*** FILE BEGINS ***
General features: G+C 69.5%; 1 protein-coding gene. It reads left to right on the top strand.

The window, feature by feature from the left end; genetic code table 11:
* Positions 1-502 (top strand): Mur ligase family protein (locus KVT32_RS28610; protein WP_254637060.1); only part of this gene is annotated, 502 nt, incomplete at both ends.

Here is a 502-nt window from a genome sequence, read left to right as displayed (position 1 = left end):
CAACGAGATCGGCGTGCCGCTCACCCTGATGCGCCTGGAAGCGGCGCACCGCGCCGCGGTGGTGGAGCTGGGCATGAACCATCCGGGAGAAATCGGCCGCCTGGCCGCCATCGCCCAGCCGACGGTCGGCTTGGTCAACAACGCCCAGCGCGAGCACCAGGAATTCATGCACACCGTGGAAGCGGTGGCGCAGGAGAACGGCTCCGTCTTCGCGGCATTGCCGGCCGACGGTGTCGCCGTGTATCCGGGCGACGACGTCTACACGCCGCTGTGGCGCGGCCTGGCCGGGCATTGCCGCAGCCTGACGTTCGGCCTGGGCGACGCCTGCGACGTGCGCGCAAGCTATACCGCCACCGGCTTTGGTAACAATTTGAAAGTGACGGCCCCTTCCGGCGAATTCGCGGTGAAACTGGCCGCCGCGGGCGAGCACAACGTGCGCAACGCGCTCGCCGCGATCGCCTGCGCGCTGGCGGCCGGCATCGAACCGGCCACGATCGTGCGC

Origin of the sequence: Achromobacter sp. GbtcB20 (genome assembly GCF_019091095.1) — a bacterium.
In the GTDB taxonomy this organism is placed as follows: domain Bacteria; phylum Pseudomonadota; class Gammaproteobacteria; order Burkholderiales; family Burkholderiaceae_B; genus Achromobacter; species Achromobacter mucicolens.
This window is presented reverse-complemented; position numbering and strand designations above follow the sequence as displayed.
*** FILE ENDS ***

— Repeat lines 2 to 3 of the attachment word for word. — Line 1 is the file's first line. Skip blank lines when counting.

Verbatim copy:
The window, feature by feature from the left end; genetic code table 11:
* Positions 1-502 (top strand): Mur ligase family protein (locus KVT32_RS28610; protein WP_254637060.1); only part of this gene is annotated, 502 nt, incomplete at both ends.